Part 1 of a 2-Part Article
An MBO process that helps produce positive business results has four basic steps:
- Objective setting or defining a desired result you want to accomplish by a specific point in time.
- Action planning or creating a plan for the steps you will take to attain that result.
- Periodic managerial reviews to check on your progress toward meeting the objective, and discuss needed adjustments, and
- A Final Managerial Review of objective attainment
Each of these steps adds value to the process in a number of different ways. The first step, setting an objective forces a person to think about the relative importance of their job responsibilities, and how valuable different results could be to their organization. Each objective should have three (3) components:
- The Desired Result, e.g. Complete the installation of the new software for the finance function.
- Result Criteria: e.g. within the established budget of $500,000 and by November 1, 2014
- Critical Conditions (factors outside the control of the individual that could impact attainment of the objective) e.g. based on the customization of the software being completed by ABC vendor by May 1, 2014.
Setting objectives also makes sure that your manager is in agreement with your priorities and that your objectives are aligned with what the function wants to accomplish, and the overall objectives of the organization. Once established, a well-defined objective helps focus a person’s efforts. Just having an objective can also positively impact a person’s motivation if it is difficult enough to be challenging without being so difficult that it is clearly unattainable.
Creating an Action Plan, Step 2 of the process, accomplishes two basic things. First it helps you think through what you need to do reach you objective. Doing this in advance increases the probability of your being successful and reduces the likelihood of overlooking some action that needs to be taken. Far too often, organizations skip this planning step, but without it, objectives tend to become what a friend once called the “Wish List”…….something you prepare at the beginning of the performance year, put in a drawer, and then pull out a month before the end of the year, and hope that you’ve worked on them. Action Plans help make your objectives real, and just the effort put into creating a plan will cause you to perceive them as being more valuable. Secondly, like a yardstick, a plan provides an absolute measure of your progress toward the objectives which is critical for the third step of the MBO process.
The Action Plan is particularly important for Step 3, because it enables self-correcting feedback, which is typically the most effective kind. You, as the owner of the objective can measure your progress without their manager or anyone else telling them. If your plan called for you to complete a step a month ago, and you didn’t get it done, you don’t need someone to tell you you’re a month behind. Being able to see it for yourself puts you in the position of being able to make needed adjustments on your own. All of this promotes self-control (also the best kind), greater autonomy, and fuller ownership of the responsibility for meeting the objective. It also changes the role of the manager, in Step 3 from being a control mechanism (measuring the status of your progress) to that of a coach and joint problem-solver, e.g. “we can both see how you’re doing…..let’s talk about any changes you may need to make to be successful, and what I can do as your manager to help you.” As an example, an objective might be dependent on your getting information from another department by a certain time, and despite repeated requests and promises, the department has not provided you with what was needed. This may be a good time to have your manager to intervene and contact the other department.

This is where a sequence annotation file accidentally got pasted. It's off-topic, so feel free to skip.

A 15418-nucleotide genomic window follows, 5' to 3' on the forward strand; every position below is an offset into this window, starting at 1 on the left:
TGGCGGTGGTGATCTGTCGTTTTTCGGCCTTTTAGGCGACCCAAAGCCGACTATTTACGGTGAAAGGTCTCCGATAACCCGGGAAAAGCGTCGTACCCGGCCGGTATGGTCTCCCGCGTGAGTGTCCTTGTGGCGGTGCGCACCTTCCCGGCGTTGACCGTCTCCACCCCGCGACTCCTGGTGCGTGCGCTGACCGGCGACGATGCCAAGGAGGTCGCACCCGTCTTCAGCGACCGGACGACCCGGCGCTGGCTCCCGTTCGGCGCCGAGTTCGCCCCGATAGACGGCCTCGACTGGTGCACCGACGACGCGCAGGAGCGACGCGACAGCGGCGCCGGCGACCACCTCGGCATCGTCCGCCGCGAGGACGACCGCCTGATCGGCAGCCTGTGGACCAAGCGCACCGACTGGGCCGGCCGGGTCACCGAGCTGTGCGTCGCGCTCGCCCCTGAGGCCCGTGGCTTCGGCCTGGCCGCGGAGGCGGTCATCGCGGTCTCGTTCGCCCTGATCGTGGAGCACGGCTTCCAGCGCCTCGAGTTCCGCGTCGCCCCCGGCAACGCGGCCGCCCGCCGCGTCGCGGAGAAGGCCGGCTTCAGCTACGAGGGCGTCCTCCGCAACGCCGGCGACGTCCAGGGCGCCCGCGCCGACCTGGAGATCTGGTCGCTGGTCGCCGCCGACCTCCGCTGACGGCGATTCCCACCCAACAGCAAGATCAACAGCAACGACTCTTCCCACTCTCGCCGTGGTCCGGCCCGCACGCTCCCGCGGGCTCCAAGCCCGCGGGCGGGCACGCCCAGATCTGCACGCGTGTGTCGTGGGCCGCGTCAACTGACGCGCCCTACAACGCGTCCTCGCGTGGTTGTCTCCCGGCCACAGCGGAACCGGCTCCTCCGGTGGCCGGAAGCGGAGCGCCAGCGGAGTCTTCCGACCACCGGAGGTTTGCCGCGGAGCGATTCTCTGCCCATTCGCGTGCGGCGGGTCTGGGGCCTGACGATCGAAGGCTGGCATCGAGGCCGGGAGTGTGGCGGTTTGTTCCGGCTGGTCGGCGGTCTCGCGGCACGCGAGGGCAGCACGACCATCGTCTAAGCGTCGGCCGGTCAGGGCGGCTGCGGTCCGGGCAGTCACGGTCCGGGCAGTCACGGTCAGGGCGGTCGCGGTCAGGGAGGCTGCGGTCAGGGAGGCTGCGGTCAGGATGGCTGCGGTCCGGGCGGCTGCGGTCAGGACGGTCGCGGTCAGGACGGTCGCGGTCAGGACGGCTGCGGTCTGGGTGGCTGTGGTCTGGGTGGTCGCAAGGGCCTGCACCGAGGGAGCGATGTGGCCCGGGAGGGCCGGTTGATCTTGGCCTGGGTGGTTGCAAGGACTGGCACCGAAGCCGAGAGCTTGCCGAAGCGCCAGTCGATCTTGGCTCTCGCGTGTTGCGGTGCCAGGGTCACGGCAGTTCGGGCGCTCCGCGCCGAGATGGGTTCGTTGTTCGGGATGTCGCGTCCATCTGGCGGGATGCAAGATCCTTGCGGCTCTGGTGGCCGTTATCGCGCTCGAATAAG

And then of course, there’s Step 4, with review with your manager of how successful you were in meeting the objective. Again the objective gives both of you an absolute rather than a comparative measure, assuming the objectives are concrete and measureable, and both you and your manager have the same understanding of what the desired result will look like. In that case, you either met the objective or you didn’t. You know how you did, and so does your manager, so that issue shouldn’t require much discussion beyond confirming that the two you are in agreement. More like any project post-mortem, this conversation should focus on a critique of what did and didn’t work, how conditions may have changed from when the objectives were first set, what both you and the manager could have been done differently, what new objective could build on the results accomplished and so forth.
This, however, is very different from a Performance Review or an evaluation of employee’s performance. It is designed to be a learning event for both the individual and the manager for what worked well so they continue to take that action, and where and what they could do something differently to get even better results in the future. But here’s the part that’s counter-intuitive: Don’t confuse the meeting of objectives with good performance, or the failure to meet objectives with poor performance. We’ll discuss why in Part 2.